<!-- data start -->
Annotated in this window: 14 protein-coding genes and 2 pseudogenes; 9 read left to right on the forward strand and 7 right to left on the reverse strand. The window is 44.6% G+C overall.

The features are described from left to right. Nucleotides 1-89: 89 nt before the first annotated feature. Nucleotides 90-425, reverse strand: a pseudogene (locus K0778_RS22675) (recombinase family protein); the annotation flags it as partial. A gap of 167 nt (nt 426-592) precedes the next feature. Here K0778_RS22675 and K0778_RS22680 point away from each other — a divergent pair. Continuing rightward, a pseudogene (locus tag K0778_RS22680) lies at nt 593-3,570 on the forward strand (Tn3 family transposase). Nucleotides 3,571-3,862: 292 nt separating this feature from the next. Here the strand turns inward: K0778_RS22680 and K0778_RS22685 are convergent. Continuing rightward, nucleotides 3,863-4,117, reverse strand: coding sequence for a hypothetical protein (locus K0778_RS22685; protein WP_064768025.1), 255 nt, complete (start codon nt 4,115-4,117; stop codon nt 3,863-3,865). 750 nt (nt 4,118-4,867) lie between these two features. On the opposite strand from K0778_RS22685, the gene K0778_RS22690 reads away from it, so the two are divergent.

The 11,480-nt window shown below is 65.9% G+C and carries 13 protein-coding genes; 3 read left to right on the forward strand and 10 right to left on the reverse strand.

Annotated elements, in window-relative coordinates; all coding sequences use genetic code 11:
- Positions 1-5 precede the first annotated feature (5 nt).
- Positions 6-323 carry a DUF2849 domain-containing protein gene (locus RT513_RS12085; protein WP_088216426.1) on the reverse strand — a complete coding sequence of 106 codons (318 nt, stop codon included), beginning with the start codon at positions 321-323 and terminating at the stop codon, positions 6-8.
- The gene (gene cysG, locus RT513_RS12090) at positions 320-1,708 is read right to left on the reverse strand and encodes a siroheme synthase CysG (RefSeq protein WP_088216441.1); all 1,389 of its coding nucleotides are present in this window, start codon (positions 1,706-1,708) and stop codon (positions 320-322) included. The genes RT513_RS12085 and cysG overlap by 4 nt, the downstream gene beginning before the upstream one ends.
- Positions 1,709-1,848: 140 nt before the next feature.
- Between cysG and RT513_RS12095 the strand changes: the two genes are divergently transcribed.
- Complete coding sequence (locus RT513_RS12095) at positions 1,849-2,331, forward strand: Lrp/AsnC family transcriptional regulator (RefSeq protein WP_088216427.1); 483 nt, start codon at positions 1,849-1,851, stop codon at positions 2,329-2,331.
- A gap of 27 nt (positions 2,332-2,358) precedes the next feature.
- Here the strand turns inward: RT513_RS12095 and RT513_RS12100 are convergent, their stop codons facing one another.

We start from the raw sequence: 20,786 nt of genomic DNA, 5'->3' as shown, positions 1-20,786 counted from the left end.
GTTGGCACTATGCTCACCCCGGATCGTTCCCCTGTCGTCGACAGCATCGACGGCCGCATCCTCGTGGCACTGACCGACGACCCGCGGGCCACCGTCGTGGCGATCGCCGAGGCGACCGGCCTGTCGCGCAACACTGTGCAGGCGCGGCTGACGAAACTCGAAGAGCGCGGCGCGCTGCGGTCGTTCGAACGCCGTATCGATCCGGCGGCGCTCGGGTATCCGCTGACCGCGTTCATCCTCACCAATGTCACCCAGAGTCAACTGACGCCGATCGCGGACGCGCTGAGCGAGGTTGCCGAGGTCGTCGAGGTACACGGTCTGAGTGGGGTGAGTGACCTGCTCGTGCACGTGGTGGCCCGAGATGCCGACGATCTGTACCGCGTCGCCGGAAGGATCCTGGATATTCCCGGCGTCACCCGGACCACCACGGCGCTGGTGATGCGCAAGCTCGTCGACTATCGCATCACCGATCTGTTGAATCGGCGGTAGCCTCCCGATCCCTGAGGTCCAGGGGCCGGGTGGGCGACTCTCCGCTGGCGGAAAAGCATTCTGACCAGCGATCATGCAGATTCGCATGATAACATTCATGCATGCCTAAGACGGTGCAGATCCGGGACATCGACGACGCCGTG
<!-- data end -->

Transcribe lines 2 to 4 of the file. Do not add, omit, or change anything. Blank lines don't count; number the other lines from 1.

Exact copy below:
The features are described from left to right. Nucleotides 1-89: 89 nt before the first annotated feature. Nucleotides 90-425, reverse strand: a pseudogene (locus K0778_RS22675) (recombinase family protein); the annotation flags it as partial. A gap of 167 nt (nt 426-592) precedes the next feature. Here K0778_RS22675 and K0778_RS22680 point away from each other — a divergent pair. Continuing rightward, a pseudogene (locus tag K0778_RS22680) lies at nt 593-3,570 on the forward strand (Tn3 family transposase). Nucleotides 3,571-3,862: 292 nt separating this feature from the next. Here the strand turns inward: K0778_RS22680 and K0778_RS22685 are convergent. Continuing rightward, nucleotides 3,863-4,117, reverse strand: coding sequence for a hypothetical protein (locus K0778_RS22685; protein WP_064768025.1), 255 nt, complete (start codon nt 4,115-4,117; stop codon nt 3,863-3,865). 750 nt (nt 4,118-4,867) lie between these two features. On the opposite strand from K0778_RS22685, the gene K0778_RS22690 reads away from it, so the two are divergent.

The 11,480-nt window shown below is 65.9% G+C and carries 13 protein-coding genes; 3 read left to right on the forward strand and 10 right to left on the reverse strand.

Annotated elements, in window-relative coordinates; all coding sequences use genetic code 11: